I don’t know. I don’t think we’ve grappled well as a culture with either the permanent or public nature of internet discourse. Social cohesion depends on being able to preset different “faces” in different social contexts and hiding–to some extent–our feelings and perceptions. We have a highly developed facial musculature and vocal apparatus for this purpose, and we are highly attuned to detect slight variations in these for social cues. The internet turns all of that inside out. Everything is public, nothing is contextual, everything is permanent. You need more, not fewer words to provide context without your voice and face as a mediator, but Twitter enforces fewer. It’s awful. I’m not losing sleep over Gunn being ousted, but 1) this was a calculated effort by Mike Cernovich, who is not an ally of anyone you’d want to be an ally of. 2) The internet is full of spiders. Ken White posted this tweet yesterday, someone took it at face value and posted a vituperative response, was immediately dog-piled by Popehat defenders, and nothing constructive at all happened. We’re bad at this, and we should start thinking about the cultural consequences of that.
I think the things people say on social media are often very like the things they say when they’re drunk or otherwise have lowered inhibitions. They’re the things they really believe and normally don’t feel safe saying. I think when people tell us that they are bad people we ought to take them at their word.
While I agree, I also believe we should understand and support personal growth. Lord knows I said some shit when I was younger that I would be mortified by now. I learned. I grew up. I got better as a person. I hope to continue that process for the rest of my life. Part of that is supporting others who are trying to do the same.
Nothing wrong with that, but did I miss some public act of sincere contrition from Gunn? Some evidence that he’s a different man now, one who’s ashamed of that other version of him? Somehow I doubt it.
That’s an entirely reasonable debate to have, and IMO the right questions. Also, as Matt_W references above, ones we’ve not yet gotten very good at dealing with in the age of social media.
It sounds like the GotG cast at least have answered those questions for themselves in the affirmative. YMMV, of course.
From the Guardians and Apology threads:
Well, whether it qualifies as “sincere contrition “, I don’t know, but he did post on twitter an explanation and claims to have stopped making these kind of jokes.
Exhibit: Sarah Jeong was just hired for the NYT’s editorial board. In the past, she had responded to racist trolls by counter-trolling them:
Now cue accusations of reverse racism and how awful it is that the time would hire such a racist person. Do you think she’s actually racist against white people? That her tweets are the result of lowered inhibitions? Or maybe, there was a context to them that alters the way we should probably interpret them. And maybe there’s a context to the outrage over her hiring that makes it entirely disingenuous.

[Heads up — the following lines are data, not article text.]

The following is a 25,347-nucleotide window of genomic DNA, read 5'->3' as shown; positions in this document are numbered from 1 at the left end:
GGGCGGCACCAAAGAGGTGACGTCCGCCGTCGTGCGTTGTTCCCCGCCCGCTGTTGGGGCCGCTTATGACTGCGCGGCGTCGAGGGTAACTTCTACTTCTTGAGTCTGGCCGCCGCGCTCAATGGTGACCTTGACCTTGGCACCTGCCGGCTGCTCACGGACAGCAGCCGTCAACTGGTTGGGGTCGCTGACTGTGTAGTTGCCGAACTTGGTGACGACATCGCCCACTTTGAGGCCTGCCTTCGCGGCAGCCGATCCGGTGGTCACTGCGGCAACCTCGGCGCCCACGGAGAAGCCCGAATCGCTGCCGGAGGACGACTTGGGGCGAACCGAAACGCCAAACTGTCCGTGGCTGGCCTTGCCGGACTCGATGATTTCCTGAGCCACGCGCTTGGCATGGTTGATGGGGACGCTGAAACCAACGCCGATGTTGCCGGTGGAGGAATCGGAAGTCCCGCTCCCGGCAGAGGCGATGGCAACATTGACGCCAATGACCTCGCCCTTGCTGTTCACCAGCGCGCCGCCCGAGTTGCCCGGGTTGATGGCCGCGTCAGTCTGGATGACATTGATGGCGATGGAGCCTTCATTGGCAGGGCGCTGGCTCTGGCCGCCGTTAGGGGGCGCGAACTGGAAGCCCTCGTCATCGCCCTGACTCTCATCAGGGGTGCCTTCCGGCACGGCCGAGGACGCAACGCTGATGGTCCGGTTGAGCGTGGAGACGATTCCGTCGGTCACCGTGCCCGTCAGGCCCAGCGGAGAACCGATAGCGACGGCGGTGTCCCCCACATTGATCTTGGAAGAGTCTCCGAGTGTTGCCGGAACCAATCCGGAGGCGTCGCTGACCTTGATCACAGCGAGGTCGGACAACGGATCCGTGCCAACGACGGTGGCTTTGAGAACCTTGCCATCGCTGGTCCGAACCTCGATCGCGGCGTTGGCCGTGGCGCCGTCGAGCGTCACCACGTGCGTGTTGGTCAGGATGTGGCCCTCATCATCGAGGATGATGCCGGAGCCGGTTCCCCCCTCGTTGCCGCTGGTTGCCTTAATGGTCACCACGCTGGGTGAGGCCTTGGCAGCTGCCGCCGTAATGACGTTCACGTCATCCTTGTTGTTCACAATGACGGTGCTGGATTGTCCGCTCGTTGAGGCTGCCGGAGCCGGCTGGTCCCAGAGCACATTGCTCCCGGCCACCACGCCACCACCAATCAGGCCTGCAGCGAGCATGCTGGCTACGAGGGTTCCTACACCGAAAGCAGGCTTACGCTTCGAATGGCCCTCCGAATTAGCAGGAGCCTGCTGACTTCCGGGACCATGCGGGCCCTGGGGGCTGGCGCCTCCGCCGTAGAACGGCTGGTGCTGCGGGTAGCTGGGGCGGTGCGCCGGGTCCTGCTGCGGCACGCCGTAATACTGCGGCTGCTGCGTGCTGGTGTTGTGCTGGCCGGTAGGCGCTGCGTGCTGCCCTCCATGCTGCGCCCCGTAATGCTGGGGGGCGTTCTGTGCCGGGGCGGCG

EDIT:Here’s The Verge on this “controversy”:
But as the editors of The Verge , we want to be clear: this abusive backlash is dishonest and outrageous. The trolls engaged in this campaign are using the same tactics that exploded during Gamergate, and they have been employed in recent years by even broader audiences amid a rise in hostility toward journalists. From cries about “ethics in journalism” to “fake news,” journalists have been increasingly targeted by people acting in bad faith who do not care about the work they do, the challenges they face, or the actual context of their statements.
Online trolls and harassers want us, the Times , and other newsrooms to waste their time by debating their malicious agenda. They take tweets and other statements out of context because they want to disrupt us and harm individual reporters. The strategy is to divide and conquer by forcing newsrooms to disavow their colleagues one at a time. This is not a good-faith conversation; it’s intimidation.
I’ve followed Sarah for a long time and the whole thing is silly.
She’s a smart cookie and the NYT is better for having her. A lot of very staunch conservatives agree.
How can Facebook even do that? Damn. I’m a dormant user who never posts to FB but I do check a friend’s feed now and then. I am not going to have a knee-jerk reaction to this this but if it goes forward I’m probably deleting my account.
They’re talking about making payments via their app, in some kind of PayPal-ish or Amazon-pay type of thing. While I think FB is fairly evil, the blurb seems pretty sensationalized until I read anything different.
Facebook has denied reports that it is actively asking banks for details of users’ financial transactions.
Facebook users in Singapore who bank with Citi can check balances and view recent transactions.
So why would they have to ask? They can deny seeking it but if they are trying to push users to access their bank account and then have those balances on their platform… isn’t that almost the same thing? They will see balances and presumably use it for their typical data mining processes.
Good questions. I have no idea. Just sharing the link. it does seem a bit weird though.
Yeah not blaming you or anything… i just think Facebook is playing a game by sticking to the spirit of the words they’re using and not the real questions.
Trusting Facebook to actually be doing what they say they are hasn’t worked out well so far.
That said, it’s possible the media got it wrong. It’s probably more likely Facebook is spinning given their track record, but I’m open to either possibility.
It’s also possible they saw the backlash and decided to change what they had planned as a PR move.
“Bigotry is fine” is the explicit, written policy of Twitter these days.